Review by Erika Rothberg
Jessica Abel’s La Perdida is a beautifully drawn and well-written graphic novel. La Perdida—which translates to “lost/misguided girl”—is about Carla, a confused twentysomething facing a quarter-life crisis who travels to Mexico to find herself. She deals with her identity as a Mexican-American, wanting to be more Mexican and less American, as she tries to assimilate into Mexican culture. She invariably meets all the wrong people and makes some unquestionably poor decisions, as most of us twentysomethings are wont to do. She gets involved with a group of pseudo-revolutionaries who pull her into their criminal ring and she finds herself dealing with a number of illicit goings-on that I won’t spoil for those who have not read it.
Abel’s illustrative style reads as extremely personal; it’s very easy to forget that this is not an autobiographical story because it feels so honest. The text is not typed—it’s handwritten and uneven (though legible, of course). Her illustrations match the text, as they are boldly drawn in dark, heavy strokes. The pages are, for the most part, quite filled with images and text, with very little white unoccupied space. This style perfectly reflects Carla’s submersion into a foreign culture. As she begins to adjust, the pages are easier to take in. At the beginning of the novel, the text is about 50% English and 50% Spanish. Abel translates most Spanish phrases at the bottom of each frame. Thankfully, for people like me who decided to learn the ever-practical Russian language instead of Spanish, she provides an extensive Spanish dictionary at the back of the book for longer explanations of certain phrases and cultural references. Interestingly, about halfway through the book, as Carla’s Spanish-speaking skills become more proficient, Abel advises us that the “<<” bracket symbols will be used to designate when dialogue is spoken in English. This, too, reflects Carla’s progression as she adapts to life in Mexico.
The story itself is engaging, even though many of Carla’s decisions will make you want to reach into the text and shake her, in the same way we all want to yell “Don’t go into that house alone!” to the heroine of a horror film. Part of what makes Carla an interesting protagonist is her many flaws. She is a girl who makes some terrible choices and has to face the consequences of her actions; since the story is told after the fact, you can hear the regret in Carla’s now-older tone, as hindsight is, after all, 20/20.
The difficult part of reading La Perdida is trying to pace yourself as you read it. I would caution anyone against reading it too quickly, because it is very easy to breeze through this work. If you’re a fast reader, I would suggest making a conscious effort to slow down, because the drawings are so rich and worth taking in slowly. If you only read the subtitles of a movie and barely pay attention to the images, you’re not experiencing the film as a whole—the same concept applies to graphic novels.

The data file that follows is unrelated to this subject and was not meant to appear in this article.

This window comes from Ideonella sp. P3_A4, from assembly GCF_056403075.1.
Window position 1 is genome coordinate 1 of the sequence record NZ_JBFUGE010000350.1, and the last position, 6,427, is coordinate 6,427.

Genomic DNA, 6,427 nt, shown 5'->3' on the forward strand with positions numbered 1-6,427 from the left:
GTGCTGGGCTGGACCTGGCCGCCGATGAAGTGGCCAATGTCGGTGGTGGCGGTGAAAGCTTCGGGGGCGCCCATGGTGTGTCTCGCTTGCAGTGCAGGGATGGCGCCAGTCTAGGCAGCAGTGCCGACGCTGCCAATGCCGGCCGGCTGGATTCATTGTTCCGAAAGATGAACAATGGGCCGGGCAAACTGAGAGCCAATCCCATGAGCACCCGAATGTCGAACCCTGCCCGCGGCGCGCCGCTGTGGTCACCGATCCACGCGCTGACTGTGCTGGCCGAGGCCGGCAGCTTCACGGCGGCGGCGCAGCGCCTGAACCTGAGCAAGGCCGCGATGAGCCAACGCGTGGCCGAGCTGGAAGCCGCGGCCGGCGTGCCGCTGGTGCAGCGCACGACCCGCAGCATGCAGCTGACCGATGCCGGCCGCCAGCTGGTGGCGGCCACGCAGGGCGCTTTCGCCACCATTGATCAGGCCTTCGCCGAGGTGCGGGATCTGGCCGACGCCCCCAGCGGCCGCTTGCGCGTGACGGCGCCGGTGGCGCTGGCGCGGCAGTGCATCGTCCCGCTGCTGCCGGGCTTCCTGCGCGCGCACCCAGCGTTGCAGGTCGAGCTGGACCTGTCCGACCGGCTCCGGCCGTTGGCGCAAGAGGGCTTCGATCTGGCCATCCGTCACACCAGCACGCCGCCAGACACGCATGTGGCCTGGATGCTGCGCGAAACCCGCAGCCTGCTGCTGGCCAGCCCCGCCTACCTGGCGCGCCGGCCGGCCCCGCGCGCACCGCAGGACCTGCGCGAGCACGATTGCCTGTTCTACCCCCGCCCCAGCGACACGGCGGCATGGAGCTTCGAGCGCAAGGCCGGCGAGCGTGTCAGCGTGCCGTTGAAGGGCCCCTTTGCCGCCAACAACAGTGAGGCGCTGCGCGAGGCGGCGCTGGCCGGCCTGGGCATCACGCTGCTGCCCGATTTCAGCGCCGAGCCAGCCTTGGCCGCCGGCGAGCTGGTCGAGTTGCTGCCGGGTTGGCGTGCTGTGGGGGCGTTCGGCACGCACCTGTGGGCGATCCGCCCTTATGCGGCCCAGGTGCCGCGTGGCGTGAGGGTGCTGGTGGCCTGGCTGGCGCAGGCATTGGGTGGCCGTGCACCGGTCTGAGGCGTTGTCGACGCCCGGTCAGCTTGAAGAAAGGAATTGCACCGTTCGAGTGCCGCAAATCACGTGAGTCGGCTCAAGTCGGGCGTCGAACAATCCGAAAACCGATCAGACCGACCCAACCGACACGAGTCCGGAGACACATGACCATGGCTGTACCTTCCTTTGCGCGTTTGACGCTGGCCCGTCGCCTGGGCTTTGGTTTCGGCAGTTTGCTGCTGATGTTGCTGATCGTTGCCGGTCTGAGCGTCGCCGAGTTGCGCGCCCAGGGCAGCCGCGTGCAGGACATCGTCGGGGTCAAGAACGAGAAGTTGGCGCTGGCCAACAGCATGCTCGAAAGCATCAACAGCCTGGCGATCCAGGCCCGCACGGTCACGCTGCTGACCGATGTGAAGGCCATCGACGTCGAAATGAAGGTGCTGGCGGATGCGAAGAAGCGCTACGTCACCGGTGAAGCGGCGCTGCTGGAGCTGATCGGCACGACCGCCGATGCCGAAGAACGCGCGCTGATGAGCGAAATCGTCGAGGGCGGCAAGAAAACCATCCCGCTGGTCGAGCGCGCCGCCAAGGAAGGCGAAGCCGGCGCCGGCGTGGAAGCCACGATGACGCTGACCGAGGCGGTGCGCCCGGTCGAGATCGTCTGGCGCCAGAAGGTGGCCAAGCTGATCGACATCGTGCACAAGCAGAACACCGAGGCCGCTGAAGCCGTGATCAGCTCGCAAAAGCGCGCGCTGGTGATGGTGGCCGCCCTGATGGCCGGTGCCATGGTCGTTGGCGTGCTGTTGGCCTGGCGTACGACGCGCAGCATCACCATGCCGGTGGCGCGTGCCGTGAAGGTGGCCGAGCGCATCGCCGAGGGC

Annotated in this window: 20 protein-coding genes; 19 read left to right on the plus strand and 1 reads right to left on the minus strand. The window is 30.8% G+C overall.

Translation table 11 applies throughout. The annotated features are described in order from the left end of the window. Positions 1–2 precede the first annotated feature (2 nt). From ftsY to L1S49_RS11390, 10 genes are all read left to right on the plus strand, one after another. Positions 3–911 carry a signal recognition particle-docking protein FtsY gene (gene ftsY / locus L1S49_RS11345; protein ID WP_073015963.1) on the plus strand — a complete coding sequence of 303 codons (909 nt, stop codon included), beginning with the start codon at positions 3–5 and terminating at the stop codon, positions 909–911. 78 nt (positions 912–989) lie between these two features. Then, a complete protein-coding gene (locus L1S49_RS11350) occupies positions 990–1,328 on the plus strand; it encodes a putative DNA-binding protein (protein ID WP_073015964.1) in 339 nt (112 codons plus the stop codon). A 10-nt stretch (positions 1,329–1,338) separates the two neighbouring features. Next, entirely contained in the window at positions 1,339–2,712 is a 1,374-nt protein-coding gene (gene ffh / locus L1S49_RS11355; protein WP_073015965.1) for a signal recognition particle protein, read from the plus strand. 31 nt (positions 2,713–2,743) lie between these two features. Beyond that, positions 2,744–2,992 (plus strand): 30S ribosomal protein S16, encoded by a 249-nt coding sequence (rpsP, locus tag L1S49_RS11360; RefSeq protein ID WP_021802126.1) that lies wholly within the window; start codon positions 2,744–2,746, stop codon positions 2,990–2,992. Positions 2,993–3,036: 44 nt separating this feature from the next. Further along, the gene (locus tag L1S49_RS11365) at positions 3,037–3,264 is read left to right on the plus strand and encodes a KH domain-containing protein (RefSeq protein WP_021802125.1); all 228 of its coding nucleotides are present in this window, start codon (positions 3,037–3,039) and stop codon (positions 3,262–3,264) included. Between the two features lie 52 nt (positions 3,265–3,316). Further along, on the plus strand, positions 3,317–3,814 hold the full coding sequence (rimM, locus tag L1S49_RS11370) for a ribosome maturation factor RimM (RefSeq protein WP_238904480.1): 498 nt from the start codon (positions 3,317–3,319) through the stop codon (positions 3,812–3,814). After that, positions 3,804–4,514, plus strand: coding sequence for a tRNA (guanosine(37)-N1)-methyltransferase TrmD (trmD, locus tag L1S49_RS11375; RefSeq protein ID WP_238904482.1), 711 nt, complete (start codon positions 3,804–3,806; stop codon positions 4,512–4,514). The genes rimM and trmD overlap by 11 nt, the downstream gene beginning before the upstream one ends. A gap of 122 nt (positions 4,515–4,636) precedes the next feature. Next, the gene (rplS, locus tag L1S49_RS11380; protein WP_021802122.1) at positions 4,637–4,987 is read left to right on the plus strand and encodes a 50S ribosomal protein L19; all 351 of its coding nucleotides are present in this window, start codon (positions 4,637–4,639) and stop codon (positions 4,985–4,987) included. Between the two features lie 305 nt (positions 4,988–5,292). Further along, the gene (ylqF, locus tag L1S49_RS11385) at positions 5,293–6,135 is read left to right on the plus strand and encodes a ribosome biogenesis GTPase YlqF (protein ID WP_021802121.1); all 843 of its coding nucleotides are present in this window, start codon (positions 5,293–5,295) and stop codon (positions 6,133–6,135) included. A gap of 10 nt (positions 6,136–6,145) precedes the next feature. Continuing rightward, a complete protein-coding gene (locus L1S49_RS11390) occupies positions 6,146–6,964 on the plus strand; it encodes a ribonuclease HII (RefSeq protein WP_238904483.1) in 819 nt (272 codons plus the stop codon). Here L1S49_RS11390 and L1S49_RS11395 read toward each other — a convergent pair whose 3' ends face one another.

If you’ve never read a graphic novel, La Perdida is an excellent place to start. The story is engaging, the images are beautiful, and the piece comes together as a whole quite seamlessly. The themes are relatable: questioning who you are, trying (or deciding not to try) to fit in, and struggling to find your place in the world. Everyone, at some point, looks back and reevaluates some completely ridiculous choices they once made and La Perdida is Carla’s tale as she does exactly that. It’s a great read and I would recommend it to anyone, graphic novel fan or otherwise.
Cartoonist and writer Jessica Abel is the author of two textbooks about making comics, Drawing Words & Writing Pictures and Mastering Comics (First Second Books), written in collaboration with her husband, the cartoonist Matt Madden; and the graphic novel La Perdida (Pantheon Books). She’s also the co-writer of the graphic novel Life Sucks.
Previously, she published Soundtrack and Mirror, Window (Fantagraphics Books), two collections of stories and drawings from her omnibus comic book Artbabe, published between 1992 and 1999. She collaborated with Ira Glass on Radio: An Illustrated Guide, a non-fiction comic about how the radio show This American Life is made. Abel won the Xeric Grant in 1995, and both the Harvey and Lulu awards for “Best New Talent” in 1997; La Perdida won the 2002 “Best New Series” Harvey Award. She is at work on a new science fiction comics series called Trish Trash: Rollergirl of Mars, for Dargaud France, as well as a non-fiction comic about story and radio, Out on the Wire (Crown Books). Madden and Abel were series editors for The Best American Comics from 2007 to 2013 and teach at various institutions. They live in Brooklyn, New York, with their two children, but are currently on a residency at the Maison des Auteurs in Angoulême, France (bio from Jessica Abel’s website).